By walking or cycling short journeys twice a week instead of using a car could cut the Liverpool city region’s annual carbon emissions by 130,000 tonnes. Tony McDonough reports
Liverpool city region could see its carbon emissions slashed by 130,000 tonnes a year if people took two short journeys a week by walking or cycling instead of driving.
In a new campaign, Metro Mayor Steve Rotheram is calling for a evolution in the way people get about. He is urging people to consider whether a trip to work or school, to the local shops or to see nearby friends and family, might be better on two feet or two wheels.
According to Mr Rotheram and his team, more than half the journeys taken by car in the Liverpool, Wirral, Sefton, Knowsley, St Helens and Halton are short ones – 5km or less – many of which could easily be taken by foot or on a bike.
By everyone ditching the car for just eight short journeys a month, carbon emissions would fall by the same amount as that produced by the population of Huyton every year. Vehicle usage is the one area where emissions have continued to grow – driven mostly by more cars on our roads.
Mr Rotheram said: “In the past year, I know that lots of us have taken the chance to get out for walks and on our bikes and have really enjoyed it. It would be fantastic if we were all able to keep up these more active ways of getting about after the pandemic has passed.”
Re-elected this month, the Metro Mayor has pledged to use his powers to create a London-style integrated transport system and to address the climate crisis through green investment.
As part of delivering on those promises he wants to make the Liverpool city region the best place to walk and cycle in the country. Millions of pounds have already been invested in safe, segregated cycleways and footpaths with plans to build a network of new and upgraded routes.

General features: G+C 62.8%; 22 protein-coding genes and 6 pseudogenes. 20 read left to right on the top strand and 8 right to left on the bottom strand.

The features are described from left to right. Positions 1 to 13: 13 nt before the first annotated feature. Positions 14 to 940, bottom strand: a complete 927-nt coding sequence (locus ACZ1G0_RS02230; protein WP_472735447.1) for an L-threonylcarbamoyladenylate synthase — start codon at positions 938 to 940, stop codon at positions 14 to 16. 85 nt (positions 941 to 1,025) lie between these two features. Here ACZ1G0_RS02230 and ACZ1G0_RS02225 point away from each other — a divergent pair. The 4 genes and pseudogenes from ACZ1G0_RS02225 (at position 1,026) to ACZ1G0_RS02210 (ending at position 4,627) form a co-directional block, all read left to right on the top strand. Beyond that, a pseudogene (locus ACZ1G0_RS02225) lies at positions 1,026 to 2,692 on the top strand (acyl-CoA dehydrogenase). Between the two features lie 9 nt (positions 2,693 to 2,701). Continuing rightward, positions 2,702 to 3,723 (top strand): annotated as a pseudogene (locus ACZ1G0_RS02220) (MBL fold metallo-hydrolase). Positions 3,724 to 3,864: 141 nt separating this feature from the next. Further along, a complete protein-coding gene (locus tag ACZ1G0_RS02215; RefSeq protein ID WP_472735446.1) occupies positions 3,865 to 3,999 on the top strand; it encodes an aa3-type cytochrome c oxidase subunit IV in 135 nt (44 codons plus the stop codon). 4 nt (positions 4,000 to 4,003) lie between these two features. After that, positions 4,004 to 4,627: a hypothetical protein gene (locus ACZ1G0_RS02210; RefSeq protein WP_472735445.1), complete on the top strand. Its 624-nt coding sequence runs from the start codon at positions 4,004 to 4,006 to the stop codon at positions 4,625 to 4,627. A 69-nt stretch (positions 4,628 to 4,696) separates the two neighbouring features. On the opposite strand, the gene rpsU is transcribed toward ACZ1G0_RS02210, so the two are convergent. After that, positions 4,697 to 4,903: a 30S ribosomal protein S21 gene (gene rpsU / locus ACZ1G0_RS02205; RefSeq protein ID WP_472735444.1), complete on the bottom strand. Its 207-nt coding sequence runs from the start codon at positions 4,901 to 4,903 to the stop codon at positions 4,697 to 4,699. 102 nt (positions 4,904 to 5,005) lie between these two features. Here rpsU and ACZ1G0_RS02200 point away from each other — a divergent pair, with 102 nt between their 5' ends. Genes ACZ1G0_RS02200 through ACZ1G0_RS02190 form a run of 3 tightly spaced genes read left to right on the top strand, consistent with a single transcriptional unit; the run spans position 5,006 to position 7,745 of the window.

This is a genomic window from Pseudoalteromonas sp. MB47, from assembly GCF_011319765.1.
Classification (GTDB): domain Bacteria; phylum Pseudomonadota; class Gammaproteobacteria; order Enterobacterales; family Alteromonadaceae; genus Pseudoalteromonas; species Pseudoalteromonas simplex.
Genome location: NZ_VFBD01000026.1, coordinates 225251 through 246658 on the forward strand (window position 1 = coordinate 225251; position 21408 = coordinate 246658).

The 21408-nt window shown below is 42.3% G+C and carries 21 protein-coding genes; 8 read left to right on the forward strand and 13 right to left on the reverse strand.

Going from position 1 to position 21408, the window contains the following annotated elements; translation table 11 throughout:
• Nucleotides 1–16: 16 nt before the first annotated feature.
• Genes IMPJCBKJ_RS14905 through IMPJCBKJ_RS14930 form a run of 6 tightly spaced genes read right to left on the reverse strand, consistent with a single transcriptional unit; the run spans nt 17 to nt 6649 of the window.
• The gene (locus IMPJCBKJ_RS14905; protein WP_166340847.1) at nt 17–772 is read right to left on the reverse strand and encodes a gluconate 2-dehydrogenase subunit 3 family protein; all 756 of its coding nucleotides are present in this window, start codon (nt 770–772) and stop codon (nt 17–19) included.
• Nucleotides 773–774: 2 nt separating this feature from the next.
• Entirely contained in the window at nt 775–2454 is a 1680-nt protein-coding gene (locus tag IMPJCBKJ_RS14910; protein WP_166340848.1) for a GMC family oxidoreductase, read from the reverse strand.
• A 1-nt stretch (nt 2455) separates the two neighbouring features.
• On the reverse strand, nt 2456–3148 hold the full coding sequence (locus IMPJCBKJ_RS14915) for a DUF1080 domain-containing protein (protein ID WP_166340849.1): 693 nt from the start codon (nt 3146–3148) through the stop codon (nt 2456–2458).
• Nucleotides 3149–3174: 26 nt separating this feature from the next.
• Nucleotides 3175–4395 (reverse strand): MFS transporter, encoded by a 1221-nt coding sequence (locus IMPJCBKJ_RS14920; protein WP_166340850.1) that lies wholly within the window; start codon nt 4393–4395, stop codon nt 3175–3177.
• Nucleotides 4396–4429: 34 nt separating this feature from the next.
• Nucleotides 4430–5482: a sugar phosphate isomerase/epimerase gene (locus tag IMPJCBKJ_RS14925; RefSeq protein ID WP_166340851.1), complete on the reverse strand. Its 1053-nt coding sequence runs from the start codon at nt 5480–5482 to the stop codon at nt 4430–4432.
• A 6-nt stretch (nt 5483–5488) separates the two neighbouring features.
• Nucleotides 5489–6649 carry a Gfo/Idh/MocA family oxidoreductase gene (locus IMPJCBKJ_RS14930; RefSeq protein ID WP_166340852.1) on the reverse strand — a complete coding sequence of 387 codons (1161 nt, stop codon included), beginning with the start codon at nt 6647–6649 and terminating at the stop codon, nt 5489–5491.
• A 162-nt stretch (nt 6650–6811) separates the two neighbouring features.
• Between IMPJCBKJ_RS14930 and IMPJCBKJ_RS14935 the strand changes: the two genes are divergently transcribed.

He added: “I’m investing £30m in a 600km network of cycle paths and walkways across all six local authority areas, all linked to our wider transport network. It’s a good start. But real, lasting change will take time – and I need the help of everyone across the city region.
“If we all ditch our cars just a few times a month and start taking more trips by walking and cycling, it’ll help reduce congestion and have a massively positive impact on our environment.”
As well as benefiting the environment and local air quality, active travel, such as walking and cycling, is proven to aid mental and physical health. Regular travel by bike or on foot helping to reduce symptoms of depression and anxiety and cut the risk of conditions like heart disease and strokes by a third.
City region Walking and Cycling Commissioner Simon O’Brien, added: “Air quality, mental and physical wellbeing, safety for our most vulnerable, climate change. The reasons for getting more active and reducing road traffic are clear and of benefit to all.
“However, I believe the biggest reason for walking and cycling around our region is because it’s brilliant. I swapped my car for my bike 30 years ago and I have never looked back.”
The campaign will be running throughout the summer and autumn and features real people from across the Liverpool city region with the message that ‘the best vehicle for short journeys is you’.